Throughout the morning we had seen a flurry of Lifeboats entering the water by the club boat hoist and jetty. This was for no emergency but was backup for the yearly cross lake 3.2 km Open Water swim. It didn't look as easy as it could have been for the 400 entrants as it was against a strong head wind.

The second race for the two flights went ahead and we were informed that the first race had no scores and was just a practise race. Some confusion or just a loss in translation to what we were accustomed too. After this race we had a long break as one person thinking he was in a different flight hadn't arrived to the start line and again this had brought upon us another issue. It was now lunch time and had we really sailed only two races? No, because the second which we thought must now be the seeding race had caused more confusion as skippers were given scores that didn't really match their previous performance.

Back to plan A, and from the first race we were now awarded points and the second was scratched. One heavy shower after another caused many delays throughout the day along with the changing directions of wind. On to now the official race two and a good handful of competitors had misunderstood or forgotten a third lap. This was solved eventually and amicably with a few DNF being awarded and we finished the first day of racing with an excellent meal that had been laid on for us in the restaurant.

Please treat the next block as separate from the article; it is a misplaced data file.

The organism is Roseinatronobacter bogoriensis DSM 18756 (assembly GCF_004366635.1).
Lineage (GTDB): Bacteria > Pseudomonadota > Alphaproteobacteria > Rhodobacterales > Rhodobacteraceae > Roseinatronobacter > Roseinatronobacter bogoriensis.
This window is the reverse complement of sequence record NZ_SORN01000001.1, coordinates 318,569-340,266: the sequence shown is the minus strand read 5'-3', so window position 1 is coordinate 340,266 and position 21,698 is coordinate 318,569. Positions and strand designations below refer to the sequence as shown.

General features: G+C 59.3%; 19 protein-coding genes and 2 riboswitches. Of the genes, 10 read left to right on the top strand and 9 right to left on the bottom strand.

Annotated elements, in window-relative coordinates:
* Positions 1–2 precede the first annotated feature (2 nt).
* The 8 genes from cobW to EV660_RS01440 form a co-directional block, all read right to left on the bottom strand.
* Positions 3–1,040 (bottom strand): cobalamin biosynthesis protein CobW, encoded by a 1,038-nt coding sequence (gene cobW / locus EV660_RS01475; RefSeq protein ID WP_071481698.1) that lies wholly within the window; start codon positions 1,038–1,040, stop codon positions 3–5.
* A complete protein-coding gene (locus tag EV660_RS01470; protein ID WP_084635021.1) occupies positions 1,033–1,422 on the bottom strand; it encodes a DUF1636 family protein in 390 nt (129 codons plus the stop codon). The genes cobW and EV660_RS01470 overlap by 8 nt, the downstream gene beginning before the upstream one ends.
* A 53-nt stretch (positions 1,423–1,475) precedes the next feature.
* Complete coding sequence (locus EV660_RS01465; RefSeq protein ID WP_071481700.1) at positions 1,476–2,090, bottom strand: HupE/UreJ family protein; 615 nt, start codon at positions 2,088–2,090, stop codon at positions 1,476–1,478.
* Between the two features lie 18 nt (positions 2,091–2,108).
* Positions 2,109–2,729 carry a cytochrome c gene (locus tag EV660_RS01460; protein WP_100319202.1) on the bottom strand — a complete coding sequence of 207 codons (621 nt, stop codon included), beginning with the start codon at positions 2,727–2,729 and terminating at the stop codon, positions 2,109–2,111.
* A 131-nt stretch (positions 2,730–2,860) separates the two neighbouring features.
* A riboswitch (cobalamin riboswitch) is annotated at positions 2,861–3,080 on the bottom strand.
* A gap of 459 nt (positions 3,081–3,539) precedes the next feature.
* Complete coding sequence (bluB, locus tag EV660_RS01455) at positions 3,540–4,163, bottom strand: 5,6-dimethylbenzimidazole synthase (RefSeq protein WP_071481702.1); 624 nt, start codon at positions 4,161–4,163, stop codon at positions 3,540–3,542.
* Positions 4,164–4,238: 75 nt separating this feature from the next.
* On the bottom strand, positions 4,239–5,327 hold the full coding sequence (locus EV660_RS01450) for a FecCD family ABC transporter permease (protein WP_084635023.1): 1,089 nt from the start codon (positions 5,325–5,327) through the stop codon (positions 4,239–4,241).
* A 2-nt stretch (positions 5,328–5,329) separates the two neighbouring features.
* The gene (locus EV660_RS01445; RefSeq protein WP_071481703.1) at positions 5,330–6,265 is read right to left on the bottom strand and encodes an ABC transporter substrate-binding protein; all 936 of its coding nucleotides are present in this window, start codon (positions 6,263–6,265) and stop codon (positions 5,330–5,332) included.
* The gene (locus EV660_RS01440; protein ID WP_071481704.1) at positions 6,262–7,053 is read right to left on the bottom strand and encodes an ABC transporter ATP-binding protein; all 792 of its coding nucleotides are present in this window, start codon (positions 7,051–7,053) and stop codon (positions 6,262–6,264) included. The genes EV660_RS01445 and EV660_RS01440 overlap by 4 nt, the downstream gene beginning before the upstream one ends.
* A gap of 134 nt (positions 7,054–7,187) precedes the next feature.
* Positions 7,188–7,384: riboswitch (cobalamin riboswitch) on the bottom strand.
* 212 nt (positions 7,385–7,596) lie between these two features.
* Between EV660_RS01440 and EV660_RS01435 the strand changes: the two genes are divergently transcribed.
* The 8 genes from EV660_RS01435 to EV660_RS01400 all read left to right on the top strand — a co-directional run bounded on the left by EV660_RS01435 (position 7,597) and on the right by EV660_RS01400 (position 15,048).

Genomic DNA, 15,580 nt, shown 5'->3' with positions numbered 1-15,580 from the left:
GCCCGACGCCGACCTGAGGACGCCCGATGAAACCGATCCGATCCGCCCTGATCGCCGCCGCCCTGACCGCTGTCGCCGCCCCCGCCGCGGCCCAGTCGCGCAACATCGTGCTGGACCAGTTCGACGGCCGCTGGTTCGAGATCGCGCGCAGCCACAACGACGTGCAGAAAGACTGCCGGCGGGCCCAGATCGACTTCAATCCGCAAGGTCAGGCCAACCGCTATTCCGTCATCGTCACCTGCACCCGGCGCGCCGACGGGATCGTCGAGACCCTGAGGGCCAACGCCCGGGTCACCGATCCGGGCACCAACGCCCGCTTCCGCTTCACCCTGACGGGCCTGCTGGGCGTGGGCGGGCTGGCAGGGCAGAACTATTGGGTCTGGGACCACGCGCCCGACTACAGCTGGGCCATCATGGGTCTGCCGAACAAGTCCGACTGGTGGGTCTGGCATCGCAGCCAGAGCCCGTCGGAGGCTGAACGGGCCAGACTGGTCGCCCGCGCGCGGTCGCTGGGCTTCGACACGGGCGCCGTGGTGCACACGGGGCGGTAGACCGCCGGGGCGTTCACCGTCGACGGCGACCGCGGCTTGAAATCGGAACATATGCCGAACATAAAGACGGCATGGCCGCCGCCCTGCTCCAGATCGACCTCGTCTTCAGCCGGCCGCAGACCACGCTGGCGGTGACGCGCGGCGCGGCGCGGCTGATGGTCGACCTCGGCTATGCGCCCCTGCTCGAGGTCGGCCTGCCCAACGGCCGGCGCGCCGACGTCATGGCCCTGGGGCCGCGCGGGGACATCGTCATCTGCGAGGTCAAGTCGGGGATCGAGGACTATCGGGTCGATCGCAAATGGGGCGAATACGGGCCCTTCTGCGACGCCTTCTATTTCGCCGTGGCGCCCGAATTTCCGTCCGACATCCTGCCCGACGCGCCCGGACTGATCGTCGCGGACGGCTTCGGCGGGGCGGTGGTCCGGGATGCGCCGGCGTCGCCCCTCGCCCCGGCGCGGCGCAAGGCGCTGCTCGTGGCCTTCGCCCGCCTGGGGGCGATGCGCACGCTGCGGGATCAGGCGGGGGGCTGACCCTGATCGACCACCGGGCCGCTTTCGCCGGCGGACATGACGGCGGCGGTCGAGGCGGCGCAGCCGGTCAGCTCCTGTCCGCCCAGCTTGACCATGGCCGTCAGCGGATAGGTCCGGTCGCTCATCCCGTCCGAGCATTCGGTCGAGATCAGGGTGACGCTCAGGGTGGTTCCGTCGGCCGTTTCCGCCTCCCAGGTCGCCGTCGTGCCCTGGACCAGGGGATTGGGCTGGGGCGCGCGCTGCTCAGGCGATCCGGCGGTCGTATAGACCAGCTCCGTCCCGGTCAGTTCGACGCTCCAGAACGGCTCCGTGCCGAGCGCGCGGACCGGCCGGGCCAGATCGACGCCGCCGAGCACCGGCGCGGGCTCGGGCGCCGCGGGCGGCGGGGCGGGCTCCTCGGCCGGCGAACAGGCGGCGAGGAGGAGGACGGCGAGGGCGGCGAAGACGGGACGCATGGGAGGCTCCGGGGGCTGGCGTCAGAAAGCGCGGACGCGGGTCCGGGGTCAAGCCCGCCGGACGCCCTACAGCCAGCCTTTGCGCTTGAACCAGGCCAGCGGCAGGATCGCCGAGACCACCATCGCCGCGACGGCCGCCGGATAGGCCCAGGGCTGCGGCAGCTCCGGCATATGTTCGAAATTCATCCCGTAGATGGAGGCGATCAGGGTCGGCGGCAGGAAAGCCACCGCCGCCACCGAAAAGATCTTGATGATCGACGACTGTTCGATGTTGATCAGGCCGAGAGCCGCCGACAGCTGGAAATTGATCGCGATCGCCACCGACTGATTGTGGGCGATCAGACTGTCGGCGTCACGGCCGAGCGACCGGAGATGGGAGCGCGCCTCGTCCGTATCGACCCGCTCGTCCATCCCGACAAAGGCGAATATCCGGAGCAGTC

Dave F. was one of the guilty parties along with Alex C. our new British Rookie just following his Master - forgetting lap numbers is easily done. Alex was telling me this was only his sixth official Laser race day and he didn't seem to be phased by the overall magnitude of the competition. We see great scope for him but he now had this massive hit of a fleet plus one score to munch on, along with Dave at the end of the two races and first day completed.

Sunday, and if you enjoyed the full laid on breakfast you were well equipped for the 10am start. This second day seemed to be in complete contrast to the previous. C and D rigs were now replaced for either B or A in the light airs. The German contingency now seemed to be making there mark on the score board, whereas the Dutch remained unhindered and just kept Tjakko Keizer (NED 180) up near the front. Klass Spaargaren (NED 79) was also putting in some good results after an earlier big hit and by lunchtime had put pressure on Dave to equal his points in third place.